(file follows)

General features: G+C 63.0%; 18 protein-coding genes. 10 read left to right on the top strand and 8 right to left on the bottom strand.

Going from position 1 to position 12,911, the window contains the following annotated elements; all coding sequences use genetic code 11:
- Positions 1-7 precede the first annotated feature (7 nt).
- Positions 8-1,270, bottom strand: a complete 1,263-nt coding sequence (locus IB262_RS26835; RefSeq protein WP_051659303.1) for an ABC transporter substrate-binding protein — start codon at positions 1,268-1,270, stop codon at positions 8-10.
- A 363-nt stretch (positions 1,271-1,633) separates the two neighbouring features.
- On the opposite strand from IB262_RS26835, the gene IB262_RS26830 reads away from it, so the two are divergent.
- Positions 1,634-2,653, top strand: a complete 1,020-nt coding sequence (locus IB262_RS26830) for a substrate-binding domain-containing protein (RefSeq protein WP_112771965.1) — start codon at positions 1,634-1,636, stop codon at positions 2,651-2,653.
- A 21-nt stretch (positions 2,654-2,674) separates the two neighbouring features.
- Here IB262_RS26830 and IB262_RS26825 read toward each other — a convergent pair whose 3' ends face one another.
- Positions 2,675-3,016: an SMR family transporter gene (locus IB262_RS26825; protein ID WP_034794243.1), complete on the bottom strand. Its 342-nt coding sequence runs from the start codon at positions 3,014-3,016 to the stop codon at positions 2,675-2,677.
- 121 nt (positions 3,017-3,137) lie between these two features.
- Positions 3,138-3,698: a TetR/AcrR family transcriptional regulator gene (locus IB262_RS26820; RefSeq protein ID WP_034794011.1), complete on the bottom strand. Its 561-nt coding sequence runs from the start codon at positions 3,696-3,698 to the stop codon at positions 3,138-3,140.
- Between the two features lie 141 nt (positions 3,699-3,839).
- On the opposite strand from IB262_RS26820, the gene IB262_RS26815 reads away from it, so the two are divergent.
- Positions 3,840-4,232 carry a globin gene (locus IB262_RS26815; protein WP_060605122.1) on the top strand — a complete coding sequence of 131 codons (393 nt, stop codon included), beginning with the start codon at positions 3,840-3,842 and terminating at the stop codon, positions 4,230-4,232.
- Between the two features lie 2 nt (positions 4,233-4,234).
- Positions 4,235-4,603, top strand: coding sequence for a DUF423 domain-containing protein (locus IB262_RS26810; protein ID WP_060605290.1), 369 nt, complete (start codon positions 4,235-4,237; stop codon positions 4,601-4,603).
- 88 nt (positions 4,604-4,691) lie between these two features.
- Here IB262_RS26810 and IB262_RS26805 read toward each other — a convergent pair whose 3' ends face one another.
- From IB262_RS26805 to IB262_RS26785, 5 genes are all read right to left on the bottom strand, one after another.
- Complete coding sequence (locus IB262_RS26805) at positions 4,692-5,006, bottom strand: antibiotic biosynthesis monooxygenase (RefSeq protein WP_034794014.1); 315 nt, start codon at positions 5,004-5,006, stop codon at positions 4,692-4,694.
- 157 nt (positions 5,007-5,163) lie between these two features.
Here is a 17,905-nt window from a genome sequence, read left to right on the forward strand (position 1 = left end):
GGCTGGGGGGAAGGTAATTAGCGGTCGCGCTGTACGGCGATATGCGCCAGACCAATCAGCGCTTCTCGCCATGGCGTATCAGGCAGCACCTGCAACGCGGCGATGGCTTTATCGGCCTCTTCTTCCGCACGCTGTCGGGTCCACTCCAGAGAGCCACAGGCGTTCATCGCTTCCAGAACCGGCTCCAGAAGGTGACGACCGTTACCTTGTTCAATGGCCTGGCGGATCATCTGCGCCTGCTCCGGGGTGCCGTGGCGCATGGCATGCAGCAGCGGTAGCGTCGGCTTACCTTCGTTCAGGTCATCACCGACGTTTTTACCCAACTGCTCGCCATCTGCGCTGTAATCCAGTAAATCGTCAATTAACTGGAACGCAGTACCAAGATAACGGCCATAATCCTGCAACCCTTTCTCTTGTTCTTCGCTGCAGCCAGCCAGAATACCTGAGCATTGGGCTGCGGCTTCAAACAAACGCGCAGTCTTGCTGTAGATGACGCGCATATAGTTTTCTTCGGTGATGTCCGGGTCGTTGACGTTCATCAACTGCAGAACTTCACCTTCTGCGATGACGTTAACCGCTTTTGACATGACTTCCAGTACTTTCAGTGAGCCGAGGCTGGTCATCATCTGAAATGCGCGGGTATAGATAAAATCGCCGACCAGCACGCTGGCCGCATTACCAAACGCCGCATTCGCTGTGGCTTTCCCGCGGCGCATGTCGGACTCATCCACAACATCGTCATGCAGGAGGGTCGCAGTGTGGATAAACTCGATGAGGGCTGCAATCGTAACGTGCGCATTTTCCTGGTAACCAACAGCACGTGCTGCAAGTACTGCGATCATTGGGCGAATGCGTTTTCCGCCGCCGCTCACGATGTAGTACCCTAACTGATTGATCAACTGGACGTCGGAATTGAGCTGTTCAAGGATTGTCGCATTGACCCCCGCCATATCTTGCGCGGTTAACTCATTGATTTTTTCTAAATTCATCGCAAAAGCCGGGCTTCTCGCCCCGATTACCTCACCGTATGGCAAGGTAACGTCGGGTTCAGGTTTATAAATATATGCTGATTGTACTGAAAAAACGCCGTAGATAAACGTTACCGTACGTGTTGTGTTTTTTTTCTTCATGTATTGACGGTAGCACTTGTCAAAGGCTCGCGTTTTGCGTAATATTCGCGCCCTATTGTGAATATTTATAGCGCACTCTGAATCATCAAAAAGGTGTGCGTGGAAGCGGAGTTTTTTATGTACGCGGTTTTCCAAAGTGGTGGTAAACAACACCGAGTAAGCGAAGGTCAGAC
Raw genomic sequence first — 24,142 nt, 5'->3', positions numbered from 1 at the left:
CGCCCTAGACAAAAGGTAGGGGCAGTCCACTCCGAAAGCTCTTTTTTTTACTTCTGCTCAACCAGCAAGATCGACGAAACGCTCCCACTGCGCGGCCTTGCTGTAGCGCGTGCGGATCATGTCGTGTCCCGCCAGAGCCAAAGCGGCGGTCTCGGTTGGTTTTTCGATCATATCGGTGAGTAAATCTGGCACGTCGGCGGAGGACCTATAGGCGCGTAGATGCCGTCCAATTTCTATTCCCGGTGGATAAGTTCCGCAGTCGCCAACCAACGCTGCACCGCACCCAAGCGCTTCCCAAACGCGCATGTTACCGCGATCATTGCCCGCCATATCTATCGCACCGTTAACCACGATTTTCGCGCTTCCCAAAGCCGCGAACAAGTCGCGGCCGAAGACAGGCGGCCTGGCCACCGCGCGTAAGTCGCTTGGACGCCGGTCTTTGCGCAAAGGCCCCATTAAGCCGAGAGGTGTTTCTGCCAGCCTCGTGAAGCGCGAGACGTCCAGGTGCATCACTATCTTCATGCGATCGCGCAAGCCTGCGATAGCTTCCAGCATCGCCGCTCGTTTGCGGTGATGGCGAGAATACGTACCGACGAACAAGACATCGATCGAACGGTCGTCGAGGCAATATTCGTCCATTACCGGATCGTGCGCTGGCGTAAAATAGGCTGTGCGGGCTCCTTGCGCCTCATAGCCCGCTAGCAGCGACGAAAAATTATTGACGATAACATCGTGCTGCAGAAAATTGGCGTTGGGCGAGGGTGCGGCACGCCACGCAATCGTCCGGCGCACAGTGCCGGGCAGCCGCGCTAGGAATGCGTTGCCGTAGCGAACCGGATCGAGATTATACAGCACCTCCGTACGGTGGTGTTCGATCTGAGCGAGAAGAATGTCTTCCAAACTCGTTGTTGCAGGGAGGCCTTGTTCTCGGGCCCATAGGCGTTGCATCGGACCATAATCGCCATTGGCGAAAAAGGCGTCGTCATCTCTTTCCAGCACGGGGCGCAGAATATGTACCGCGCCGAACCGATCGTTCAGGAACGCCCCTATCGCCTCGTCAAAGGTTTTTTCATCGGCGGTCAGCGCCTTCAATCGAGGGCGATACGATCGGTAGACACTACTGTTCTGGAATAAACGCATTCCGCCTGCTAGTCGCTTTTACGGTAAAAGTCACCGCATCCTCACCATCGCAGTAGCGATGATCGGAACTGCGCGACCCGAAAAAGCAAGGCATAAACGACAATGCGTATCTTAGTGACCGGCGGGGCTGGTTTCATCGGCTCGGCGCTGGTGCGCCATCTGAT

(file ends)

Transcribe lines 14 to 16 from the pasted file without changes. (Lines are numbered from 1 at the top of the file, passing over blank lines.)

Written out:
- On the opposite strand from IB262_RS26820, the gene IB262_RS26815 reads away from it, so the two are divergent.
- Positions 3,840-4,232 carry a globin gene (locus IB262_RS26815; protein WP_060605122.1) on the top strand — a complete coding sequence of 131 codons (393 nt, stop codon included), beginning with the start codon at positions 3,840-3,842 and terminating at the stop codon, positions 4,230-4,232.
- Between the two features lie 2 nt (positions 4,233-4,234).